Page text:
OK - rant over. Just remember that we don't all prefer the same style of music, or use NWC in the same way, and when a request for a change in the way the program operates is made, it isn't necessarily useful to try to point out ways to work around what you perceive to be the difficulty. Sometimes a proposed solution isn't actually related to the problem one thinks it is aimed at.

Re: Tweaking the "audit enharmonics" function
Reply #7
Hi Bill,
you've probably tried this but just the same....

Why not put in a key sig of whatever minor key it's currently "on", do the transposition to Bbm (the transposition dialogue allows you to specify to favour sharp or flat keys "in ambiguous cases"), force accidentals, remove the key sig. and Audit accidentals.

An audit enharmonic spelling will still take you back to a bunch of sharps, but the above process should leave you with all the flats you could ask for ;)

That said, an enharmonic audit that allows preference of flats or sharps is not a bad idea at all.

I plays 'Bones, crumpets, coronets, floosgals 'n youfonymums - gonna lern tubies next

Re: Tweaking the "audit enharmonics" function
Reply #8
Thanks, Lawrie - hadn't thought of that particular sequence. Might be worth a try.

And having an option to choose your preference between sharps and flats during Audit Enharmonics would be helpful. But I still think the algorithm should simply leave an accidental alone if it doesn't correct to a natural note (e.g., correct E# to F  and A## to B, but do NOT correct Bb to A# or Gb to F#).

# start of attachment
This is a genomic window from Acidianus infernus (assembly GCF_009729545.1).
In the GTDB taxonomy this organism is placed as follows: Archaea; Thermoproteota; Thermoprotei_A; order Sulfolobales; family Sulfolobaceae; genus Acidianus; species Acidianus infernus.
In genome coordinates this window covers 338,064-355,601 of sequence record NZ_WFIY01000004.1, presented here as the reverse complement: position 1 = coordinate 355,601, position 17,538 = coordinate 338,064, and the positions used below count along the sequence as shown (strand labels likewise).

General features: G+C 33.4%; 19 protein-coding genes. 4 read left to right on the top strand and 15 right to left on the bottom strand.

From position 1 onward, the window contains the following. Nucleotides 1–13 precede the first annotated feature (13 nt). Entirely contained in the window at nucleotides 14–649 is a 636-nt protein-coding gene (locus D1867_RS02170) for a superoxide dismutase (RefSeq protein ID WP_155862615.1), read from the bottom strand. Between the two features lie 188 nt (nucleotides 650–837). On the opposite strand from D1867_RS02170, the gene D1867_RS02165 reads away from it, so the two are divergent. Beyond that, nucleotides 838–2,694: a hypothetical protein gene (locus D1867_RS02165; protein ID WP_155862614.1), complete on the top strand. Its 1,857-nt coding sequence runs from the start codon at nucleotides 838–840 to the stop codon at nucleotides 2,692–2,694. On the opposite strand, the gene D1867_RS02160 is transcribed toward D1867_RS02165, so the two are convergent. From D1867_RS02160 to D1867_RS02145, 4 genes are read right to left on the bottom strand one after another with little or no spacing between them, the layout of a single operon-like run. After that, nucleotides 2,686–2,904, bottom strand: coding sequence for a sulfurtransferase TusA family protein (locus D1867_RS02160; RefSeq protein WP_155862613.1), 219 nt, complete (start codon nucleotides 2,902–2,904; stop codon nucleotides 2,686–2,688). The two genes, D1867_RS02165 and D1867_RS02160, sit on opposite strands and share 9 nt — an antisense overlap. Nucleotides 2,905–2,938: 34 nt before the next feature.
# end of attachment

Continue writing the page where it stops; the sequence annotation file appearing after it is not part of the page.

Re: Tweaking the "audit enharmonics" function
Reply #9
Hmm, tricky that.  E.G. I've had situations where using a double sharp/flat or other enharmonic equivalent has resulted in much easier notation and reading.

E.G. a run of |B, Bb, Bnat, Bb, Bnat, Bb, Bnat, Bb| is much easier to notate as |Cb, Bb, C, B, C, B, C, B| and allow the accidentals at the start of the bar to get the right pitches throughout - the enharmonic audit you propose would muck that up by returning it to the first example I would expect...
I plays 'Bones, crumpets, coronets, floosgals 'n youfonymums - gonna lern tubies next

Re: Tweaking the "audit enharmonics" function
Reply #10
Registered user since 1996